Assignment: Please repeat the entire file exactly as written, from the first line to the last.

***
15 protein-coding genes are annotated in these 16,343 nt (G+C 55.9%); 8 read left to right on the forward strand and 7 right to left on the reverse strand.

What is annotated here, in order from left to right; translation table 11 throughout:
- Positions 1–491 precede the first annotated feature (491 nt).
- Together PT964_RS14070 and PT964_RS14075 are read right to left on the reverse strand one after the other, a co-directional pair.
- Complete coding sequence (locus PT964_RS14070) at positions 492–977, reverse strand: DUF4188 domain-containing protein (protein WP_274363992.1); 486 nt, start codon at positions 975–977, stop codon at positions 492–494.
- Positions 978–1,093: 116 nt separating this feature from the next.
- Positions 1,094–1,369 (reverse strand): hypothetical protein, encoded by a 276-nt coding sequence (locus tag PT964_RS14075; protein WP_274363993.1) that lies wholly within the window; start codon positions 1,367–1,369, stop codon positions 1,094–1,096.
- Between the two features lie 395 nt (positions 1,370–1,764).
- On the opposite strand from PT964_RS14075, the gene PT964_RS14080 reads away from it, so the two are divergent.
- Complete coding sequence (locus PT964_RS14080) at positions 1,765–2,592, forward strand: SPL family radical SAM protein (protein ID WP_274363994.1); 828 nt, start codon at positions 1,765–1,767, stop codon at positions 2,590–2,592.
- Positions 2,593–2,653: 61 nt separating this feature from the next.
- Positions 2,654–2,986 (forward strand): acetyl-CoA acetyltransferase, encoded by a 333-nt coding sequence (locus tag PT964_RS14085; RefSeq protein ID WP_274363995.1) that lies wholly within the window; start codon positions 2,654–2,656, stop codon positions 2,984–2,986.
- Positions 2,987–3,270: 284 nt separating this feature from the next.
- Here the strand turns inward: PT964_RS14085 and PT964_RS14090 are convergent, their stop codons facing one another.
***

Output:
15 protein-coding genes are annotated in these 16,343 nt (G+C 55.9%); 8 read left to right on the forward strand and 7 right to left on the reverse strand.

What is annotated here, in order from left to right; translation table 11 throughout:
- Positions 1–491 precede the first annotated feature (491 nt).
- Together PT964_RS14070 and PT964_RS14075 are read right to left on the reverse strand one after the other, a co-directional pair.
- Complete coding sequence (locus PT964_RS14070) at positions 492–977, reverse strand: DUF4188 domain-containing protein (protein WP_274363992.1); 486 nt, start codon at positions 975–977, stop codon at positions 492–494.
- Positions 978–1,093: 116 nt separating this feature from the next.
- Positions 1,094–1,369 (reverse strand): hypothetical protein, encoded by a 276-nt coding sequence (locus tag PT964_RS14075; protein WP_274363993.1) that lies wholly within the window; start codon positions 1,367–1,369, stop codon positions 1,094–1,096.
- Between the two features lie 395 nt (positions 1,370–1,764).
- On the opposite strand from PT964_RS14075, the gene PT964_RS14080 reads away from it, so the two are divergent.
- Complete coding sequence (locus PT964_RS14080) at positions 1,765–2,592, forward strand: SPL family radical SAM protein (protein ID WP_274363994.1); 828 nt, start codon at positions 1,765–1,767, stop codon at positions 2,590–2,592.
- Positions 2,593–2,653: 61 nt separating this feature from the next.
- Positions 2,654–2,986 (forward strand): acetyl-CoA acetyltransferase, encoded by a 333-nt coding sequence (locus tag PT964_RS14085; RefSeq protein ID WP_274363995.1) that lies wholly within the window; start codon positions 2,654–2,656, stop codon positions 2,984–2,986.
- Positions 2,987–3,270: 284 nt separating this feature from the next.
- Here the strand turns inward: PT964_RS14085 and PT964_RS14090 are convergent, their stop codons facing one another.